ALEX Lesson Plan

     

The Needs of Living Things: Constructing a Model Habitat

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  This lesson provided by:  
Author:Hannah Bradley
System: Dothan City
School: Carver Magnet School
  General Lesson Information  
Lesson Plan ID: 35232

Title:

The Needs of Living Things: Constructing a Model Habitat

Overview/Annotation:

Students will begin by brainstorming a list of needs that must be met for an animal to survive in its habitat. Next, the students will observe an ant farm, created by the teacher prior to the lesson, and determine how the ants' needs are being met through their environment. Then, students will create a list of needs that must be met for a plant to survive in its habitat and compare this list to animals' survival needs. Lastly, the teacher will assist students in developing a plan to build a natural habitat conducive to meeting the needs of a plant. At the conclusion of the lesson, the students will construct a plant terrarium.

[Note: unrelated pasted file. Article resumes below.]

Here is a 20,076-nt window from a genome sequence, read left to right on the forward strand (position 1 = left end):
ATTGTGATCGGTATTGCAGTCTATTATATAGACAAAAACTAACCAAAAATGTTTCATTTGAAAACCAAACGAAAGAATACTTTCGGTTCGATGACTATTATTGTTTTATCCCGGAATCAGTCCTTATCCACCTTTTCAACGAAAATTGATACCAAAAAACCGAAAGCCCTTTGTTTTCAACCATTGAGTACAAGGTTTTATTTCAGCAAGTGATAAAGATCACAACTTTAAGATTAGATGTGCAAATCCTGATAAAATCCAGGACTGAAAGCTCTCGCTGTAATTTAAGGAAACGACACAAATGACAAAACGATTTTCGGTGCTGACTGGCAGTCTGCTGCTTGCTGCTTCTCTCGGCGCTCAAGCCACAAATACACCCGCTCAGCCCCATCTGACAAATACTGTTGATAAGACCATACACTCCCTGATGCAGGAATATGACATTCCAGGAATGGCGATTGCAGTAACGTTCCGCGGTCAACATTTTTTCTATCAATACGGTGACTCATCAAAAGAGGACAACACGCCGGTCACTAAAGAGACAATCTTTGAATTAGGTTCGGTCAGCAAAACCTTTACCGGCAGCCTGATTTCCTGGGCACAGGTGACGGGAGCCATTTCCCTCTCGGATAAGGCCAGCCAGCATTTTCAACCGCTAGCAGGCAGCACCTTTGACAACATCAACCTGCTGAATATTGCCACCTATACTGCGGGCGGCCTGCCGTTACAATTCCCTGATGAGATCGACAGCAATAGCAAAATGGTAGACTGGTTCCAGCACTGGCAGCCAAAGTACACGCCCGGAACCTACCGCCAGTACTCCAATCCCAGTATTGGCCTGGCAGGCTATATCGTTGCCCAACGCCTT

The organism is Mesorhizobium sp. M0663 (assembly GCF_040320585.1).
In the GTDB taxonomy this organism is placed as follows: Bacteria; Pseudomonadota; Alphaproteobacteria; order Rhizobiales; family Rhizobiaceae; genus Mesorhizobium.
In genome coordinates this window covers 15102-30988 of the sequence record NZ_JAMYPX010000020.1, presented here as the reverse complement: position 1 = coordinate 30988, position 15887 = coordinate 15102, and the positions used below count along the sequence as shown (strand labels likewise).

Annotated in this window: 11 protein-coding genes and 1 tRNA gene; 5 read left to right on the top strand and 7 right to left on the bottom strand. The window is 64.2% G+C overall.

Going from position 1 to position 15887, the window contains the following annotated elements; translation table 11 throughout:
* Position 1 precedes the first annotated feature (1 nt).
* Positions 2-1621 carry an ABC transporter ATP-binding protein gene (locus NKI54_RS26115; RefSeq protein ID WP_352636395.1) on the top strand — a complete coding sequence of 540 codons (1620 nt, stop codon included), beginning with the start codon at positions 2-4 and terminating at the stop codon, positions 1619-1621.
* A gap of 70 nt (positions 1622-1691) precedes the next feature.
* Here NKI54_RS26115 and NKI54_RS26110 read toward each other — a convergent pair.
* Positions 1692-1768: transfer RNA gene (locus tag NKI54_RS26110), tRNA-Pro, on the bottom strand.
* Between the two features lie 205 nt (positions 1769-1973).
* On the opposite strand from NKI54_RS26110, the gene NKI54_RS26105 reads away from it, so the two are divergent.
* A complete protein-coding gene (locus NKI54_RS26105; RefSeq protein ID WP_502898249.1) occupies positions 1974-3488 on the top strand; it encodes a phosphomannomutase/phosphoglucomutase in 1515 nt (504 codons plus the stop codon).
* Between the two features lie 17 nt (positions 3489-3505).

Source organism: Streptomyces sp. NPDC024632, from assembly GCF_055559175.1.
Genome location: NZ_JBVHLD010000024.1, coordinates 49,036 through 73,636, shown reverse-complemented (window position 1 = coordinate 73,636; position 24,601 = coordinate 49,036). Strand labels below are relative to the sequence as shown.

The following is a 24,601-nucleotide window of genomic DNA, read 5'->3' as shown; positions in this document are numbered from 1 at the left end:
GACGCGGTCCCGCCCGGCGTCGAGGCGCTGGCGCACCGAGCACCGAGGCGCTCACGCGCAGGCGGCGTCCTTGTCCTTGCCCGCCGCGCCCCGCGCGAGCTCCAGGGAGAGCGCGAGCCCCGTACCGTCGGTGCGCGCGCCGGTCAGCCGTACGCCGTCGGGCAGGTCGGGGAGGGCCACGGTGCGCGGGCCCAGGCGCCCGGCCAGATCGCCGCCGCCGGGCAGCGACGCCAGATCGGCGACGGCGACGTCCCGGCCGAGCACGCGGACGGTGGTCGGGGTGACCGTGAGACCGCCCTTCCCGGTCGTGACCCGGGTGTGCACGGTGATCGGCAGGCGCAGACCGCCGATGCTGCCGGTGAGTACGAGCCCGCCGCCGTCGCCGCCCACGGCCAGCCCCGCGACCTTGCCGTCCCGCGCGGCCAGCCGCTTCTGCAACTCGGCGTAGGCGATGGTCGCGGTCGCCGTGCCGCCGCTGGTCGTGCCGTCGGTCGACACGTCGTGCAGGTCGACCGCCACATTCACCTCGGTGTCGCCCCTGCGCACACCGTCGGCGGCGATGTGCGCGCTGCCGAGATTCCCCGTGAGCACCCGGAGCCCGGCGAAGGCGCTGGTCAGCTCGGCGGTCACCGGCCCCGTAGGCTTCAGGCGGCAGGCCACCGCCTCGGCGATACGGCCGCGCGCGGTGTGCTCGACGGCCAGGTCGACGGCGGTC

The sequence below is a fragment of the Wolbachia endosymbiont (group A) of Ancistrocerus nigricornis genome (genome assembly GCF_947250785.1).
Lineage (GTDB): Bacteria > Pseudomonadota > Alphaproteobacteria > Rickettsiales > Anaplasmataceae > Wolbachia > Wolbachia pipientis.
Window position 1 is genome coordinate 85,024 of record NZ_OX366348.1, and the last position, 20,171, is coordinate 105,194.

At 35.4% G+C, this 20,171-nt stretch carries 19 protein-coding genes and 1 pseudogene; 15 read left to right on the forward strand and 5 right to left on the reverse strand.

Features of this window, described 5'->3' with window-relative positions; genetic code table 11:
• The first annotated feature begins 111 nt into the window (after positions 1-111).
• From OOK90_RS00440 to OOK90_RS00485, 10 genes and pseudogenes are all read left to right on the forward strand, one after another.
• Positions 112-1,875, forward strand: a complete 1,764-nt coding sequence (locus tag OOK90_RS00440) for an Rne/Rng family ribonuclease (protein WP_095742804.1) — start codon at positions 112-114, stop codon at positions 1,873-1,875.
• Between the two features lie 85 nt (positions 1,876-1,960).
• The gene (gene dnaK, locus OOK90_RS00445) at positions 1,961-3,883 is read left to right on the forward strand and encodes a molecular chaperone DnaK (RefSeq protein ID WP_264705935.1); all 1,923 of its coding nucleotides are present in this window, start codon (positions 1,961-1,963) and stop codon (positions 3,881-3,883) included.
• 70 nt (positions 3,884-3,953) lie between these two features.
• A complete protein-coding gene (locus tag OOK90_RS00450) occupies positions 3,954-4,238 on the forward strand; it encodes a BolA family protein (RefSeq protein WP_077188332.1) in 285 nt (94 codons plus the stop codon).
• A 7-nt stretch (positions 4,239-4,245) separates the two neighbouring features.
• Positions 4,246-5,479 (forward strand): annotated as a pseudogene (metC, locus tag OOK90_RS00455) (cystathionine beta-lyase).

This lesson was created as part of the 2016 NASA STEM Standards of Practice Project, a collaboration between the Alabama State Department of Education and NASA Marshall Space Flight Center.

 Associated Standards and Objectives 
Content Standard(s):
ELA2015 (K)
30. With guidance and support from adults, recall information from experiences or gather information from provided sources to answer a question. [W.K.8]
SC2015 (K)
5. Construct a model of a natural habitat (e.g., terrarium, ant farm, diorama) conducive to meeting the needs of plants and animals native to Alabama.

Local/National Standards:

 

Primary Learning Objective(s):

  • Students will be able to describe the needs of plants and animals.